For a 12-inch by 12-inch block, make 2 sets of the 6 by 12-inch double blocks and arrange them into a 12 by 12 block. This gives you several design possibilities, such as simple straight rows:

Or straight rows another way:

Or this, which is sometimes called sunlight and shadows:

I chose to use this setting, which is sometimes called a Chinese Lantern block:

I like this arrangement so much that I might want to make a whole quilt from these blocks!

I also made a mini Delectable Mountains block from a different one that I messed up the cutting on. Here it is with some other mini blocks:

Have fun with your progress toward the Delectable Mountains! I will see you back here for the next row on Tuesday, May 5.

Happy sewing!

Linking to Linky Tuesday and soscrappy for RSC15. If you;re reading this on the weekend, there is a giveway on this post, which you might want to check out!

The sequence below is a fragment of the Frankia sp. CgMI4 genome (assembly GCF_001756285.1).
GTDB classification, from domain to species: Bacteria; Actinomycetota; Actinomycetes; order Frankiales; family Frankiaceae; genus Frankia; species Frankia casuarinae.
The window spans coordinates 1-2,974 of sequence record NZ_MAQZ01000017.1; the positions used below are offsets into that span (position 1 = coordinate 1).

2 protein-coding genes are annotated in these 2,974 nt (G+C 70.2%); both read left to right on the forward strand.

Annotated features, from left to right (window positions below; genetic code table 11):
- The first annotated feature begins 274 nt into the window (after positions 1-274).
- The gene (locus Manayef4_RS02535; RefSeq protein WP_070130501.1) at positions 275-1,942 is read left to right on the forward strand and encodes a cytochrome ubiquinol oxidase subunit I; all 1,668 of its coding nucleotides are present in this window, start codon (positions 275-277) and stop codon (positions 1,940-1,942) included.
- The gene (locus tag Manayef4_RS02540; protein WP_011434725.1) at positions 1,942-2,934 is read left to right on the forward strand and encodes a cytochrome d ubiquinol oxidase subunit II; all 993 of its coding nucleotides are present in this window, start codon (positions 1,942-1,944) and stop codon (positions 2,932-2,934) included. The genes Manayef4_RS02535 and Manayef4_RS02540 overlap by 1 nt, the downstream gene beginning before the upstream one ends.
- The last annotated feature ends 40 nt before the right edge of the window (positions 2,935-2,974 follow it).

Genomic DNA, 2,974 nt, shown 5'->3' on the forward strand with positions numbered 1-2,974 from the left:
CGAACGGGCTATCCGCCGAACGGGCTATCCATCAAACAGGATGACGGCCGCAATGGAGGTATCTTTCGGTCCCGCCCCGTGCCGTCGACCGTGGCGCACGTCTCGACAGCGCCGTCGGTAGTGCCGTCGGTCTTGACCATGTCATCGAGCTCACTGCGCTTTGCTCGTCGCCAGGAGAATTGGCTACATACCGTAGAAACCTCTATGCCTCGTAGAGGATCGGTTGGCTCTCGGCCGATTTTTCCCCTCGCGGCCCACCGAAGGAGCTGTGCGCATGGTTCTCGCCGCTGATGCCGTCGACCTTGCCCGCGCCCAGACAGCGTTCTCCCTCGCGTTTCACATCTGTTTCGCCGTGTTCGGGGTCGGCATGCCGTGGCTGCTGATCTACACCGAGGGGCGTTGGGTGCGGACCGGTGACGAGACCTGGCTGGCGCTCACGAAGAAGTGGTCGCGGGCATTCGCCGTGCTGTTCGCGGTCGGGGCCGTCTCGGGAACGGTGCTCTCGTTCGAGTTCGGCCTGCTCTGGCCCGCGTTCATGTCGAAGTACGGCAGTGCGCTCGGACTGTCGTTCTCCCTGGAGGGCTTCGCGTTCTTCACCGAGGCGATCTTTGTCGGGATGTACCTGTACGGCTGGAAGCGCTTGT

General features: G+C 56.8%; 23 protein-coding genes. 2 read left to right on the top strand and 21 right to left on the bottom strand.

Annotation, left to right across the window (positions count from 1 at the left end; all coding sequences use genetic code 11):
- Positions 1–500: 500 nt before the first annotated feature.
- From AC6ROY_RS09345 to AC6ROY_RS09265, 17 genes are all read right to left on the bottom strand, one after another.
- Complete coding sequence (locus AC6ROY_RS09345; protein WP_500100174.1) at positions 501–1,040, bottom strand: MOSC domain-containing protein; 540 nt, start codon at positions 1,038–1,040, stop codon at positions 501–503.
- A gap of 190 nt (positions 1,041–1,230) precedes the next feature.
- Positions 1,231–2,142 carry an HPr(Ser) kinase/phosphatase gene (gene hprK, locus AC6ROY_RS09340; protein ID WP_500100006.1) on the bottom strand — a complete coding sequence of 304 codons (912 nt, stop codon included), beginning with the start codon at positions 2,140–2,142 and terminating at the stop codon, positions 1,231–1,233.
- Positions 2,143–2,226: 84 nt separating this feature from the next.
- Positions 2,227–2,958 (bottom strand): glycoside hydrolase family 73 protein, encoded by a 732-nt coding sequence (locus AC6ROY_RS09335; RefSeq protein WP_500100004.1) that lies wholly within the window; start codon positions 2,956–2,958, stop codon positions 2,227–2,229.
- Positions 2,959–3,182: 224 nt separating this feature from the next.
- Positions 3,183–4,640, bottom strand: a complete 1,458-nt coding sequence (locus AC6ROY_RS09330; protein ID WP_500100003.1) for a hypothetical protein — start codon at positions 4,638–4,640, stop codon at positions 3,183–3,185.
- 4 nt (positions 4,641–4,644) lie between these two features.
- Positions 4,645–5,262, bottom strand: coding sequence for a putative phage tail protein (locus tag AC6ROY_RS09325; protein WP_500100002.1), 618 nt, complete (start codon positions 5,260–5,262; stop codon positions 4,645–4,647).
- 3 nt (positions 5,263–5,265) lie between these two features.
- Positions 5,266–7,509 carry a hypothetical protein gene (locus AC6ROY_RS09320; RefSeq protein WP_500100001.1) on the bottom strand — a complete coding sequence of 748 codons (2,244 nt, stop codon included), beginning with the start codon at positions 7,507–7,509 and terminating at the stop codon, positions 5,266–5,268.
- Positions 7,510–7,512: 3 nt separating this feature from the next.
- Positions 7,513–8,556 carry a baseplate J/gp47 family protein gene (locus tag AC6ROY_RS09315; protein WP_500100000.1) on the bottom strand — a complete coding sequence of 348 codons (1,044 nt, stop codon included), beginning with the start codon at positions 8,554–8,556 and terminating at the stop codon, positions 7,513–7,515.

1. Wow. That's a lot of different blocks. Good work

  2. Great job and wonderful tutorial on making these.

  3. Thanks for showing all the variations. What a versatile block.

  4. I absolutely LOVE the mountains AND your PURPLE Delectable blocks, too!!

  5. An excellent tutorial and thanks for showing all the possibilities for use. Love the outdoor pictures with the trees.

  6. terrific tutorial and post. Love love the rows. LeeAnna

  7. everytime I see a row by row quilt, I tell myself I need to do one! maybe one of these days!

  8. I love row quilt. I'm enjoying watching yours come together.

  9. What a fun row quilt! I love the versatility of Delectable Mountains. I made one with Christmas fabrics long ago. I need to put it back on the list for another in a different layout. Thanks for the tutorial. It's a different method than I used. And thanks for the history of the block. Interesting.

  10. One of these days I'm going to play with Delectable Mountain blocks. Will have to be sure to revisit this page then!